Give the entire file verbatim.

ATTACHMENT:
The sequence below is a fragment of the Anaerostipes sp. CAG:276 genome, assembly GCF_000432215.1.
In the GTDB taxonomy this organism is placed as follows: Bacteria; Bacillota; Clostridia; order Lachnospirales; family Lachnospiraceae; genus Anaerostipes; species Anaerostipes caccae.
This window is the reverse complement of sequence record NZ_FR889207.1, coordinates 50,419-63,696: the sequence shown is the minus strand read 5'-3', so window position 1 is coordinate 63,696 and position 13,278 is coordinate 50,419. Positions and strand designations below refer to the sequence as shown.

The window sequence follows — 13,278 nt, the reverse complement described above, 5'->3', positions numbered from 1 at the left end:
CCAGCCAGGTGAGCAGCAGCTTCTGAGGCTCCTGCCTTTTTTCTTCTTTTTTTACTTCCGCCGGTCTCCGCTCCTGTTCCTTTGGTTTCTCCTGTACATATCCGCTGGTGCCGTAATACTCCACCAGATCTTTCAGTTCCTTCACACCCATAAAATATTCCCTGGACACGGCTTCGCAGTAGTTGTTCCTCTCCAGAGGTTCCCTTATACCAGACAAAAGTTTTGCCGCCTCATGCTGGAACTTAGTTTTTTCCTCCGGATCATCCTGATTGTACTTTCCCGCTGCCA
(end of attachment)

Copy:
The sequence below is a fragment of the Anaerostipes sp. CAG:276 genome, assembly GCF_000432215.1.
In the GTDB taxonomy this organism is placed as follows: Bacteria; Bacillota; Clostridia; order Lachnospirales; family Lachnospiraceae; genus Anaerostipes; species Anaerostipes caccae.
This window is the reverse complement of sequence record NZ_FR889207.1, coordinates 50,419-63,696: the sequence shown is the minus strand read 5'-3', so window position 1 is coordinate 63,696 and position 13,278 is coordinate 50,419. Positions and strand designations below refer to the sequence as shown.

The window sequence follows — 13,278 nt, the reverse complement described above, 5'->3', positions numbered from 1 at the left end:
CCAGCCAGGTGAGCAGCAGCTTCTGAGGCTCCTGCCTTTTTTCTTCTTTTTTTACTTCCGCCGGTCTCCGCTCCTGTTCCTTTGGTTTCTCCTGTACATATCCGCTGGTGCCGTAATACTCCACCAGATCTTTCAGTTCCTTCACACCCATAAAATATTCCCTGGACACGGCTTCGCAGTAGTTGTTCCTCTCCAGAGGTTCCCTTATACCAGACAAAAGTTTTGCCGCCTCATGCTGGAACTTAGTTTTTTCCTCCGGATCATCCTGATTGTACTTTCCCGCTGCCA